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Urban Chicken Farmers Focus On Eating Local



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South Dakota has long had its roots deep in agriculture, so it's no surprise that many, even those who live in more populated parts of the state, feel a connection to food. Some in Sioux Falls have taken that a step further, bringing parts of farm life into the city.

Produce travels about 1,500 miles, on average, to end up on your plate. Wyatt Urlacher's family walks a little more than 15 feet to get theirs.

"I feed my 1-year-old son breakfast, and it comes from my backyard every morning," said Urlacher.
    
Volunteering for a farmer in Astoria, Wyatt and his wife got hooked on the idea of eating food grown close to home. They started with vegetables and quickly added *chickens* to their flock.

"I have two Plymouth Rocks, and a Buff Orpington, and two Americaunas, and a Rhode Island Red," said Urlacher, describing his poultry. "All of the breeds I have are cold hearty, and they also handle the heat well."

Just like the chickens don't have a "standard" look, neither do the eggs. They come in a variety of colors, including brown and blue. And for the Urlachers, the eggs are what it's all about.

"When I eat a 'conventional' egg, it's kind of hard to stomach," admitted Urlacher.

They get about five eggs a day--enough to feed the family and keep more of their diet local. Urlacher says he knows he's not alone in this goal.

"I think people have always been doing this, as long as Sioux Falls has been a city. ... I think it's anybody who's interested in health and self-sufficiency, sustainability," said Urlacher.
    
He says it's hard to know exactly how many others raise chicken in city limits, but the numbers are growing, and it seems to be the younger residents taking the most interest.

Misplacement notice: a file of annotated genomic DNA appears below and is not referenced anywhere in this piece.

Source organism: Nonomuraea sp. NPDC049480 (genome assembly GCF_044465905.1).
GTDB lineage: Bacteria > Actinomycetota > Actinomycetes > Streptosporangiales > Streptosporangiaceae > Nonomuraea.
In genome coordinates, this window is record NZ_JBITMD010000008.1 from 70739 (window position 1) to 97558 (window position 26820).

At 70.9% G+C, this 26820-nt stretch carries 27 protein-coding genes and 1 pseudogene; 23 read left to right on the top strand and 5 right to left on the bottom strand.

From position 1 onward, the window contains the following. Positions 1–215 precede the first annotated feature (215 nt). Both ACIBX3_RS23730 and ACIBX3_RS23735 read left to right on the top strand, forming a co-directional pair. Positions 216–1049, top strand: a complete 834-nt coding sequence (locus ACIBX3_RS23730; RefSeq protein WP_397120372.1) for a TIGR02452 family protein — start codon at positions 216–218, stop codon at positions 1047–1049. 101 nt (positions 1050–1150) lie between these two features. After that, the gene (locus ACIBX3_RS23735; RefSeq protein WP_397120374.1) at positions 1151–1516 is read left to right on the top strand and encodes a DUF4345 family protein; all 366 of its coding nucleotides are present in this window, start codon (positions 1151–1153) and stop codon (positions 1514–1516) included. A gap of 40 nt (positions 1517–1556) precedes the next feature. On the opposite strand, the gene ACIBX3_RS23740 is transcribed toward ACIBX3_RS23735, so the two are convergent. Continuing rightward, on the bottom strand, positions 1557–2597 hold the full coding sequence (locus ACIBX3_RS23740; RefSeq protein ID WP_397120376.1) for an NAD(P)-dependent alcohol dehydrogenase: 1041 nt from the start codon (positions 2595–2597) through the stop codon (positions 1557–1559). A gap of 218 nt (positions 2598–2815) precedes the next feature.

"You know, [people in their] 20s, 30s who want to have more control over their food, and they're looking for healthy food that's affordable," explained Urlacher..
    
While neighbors haven't jumped on board, they're not opposed to poultry near their property line.           
"There's no problem in the neighborhood. It's a pretty quiet neighborhood, and I barely notice them," said Chad Boelhower, who lives nearby," said Chad Boelhower, who lives near the Urlachers.

From time-to-time, their acceptance of his flock pays off.

"He shares veggies and herbs with me all the time," said Boelhower.
    
Urlacher says his chickens take up less of his time than his dogs, and he'd encourage those who already garden to take the next step

"You feed your chickens healthy scraps from the garden, they produce better eggs and they also produce waste that we compost and put back into the garden, and that helps produce better vegetables," he explained.
   
Bringing their micro-farm full circle--in the heart of a city.

In Sioux Falls, it is legal to keep chickens, but the city ordinance is vague, with the only rule being that the chickens can't be a "nuisance".

Urlacher is part of a group called Homegrown Sioux Falls that works to help teach residents how to keep chickens responsibly. He and other members of the group are part of the city's Urban Agriculture Task Force, which is working to craft new city ordinances to clarify which farm animals can be kept and under what guidelines.
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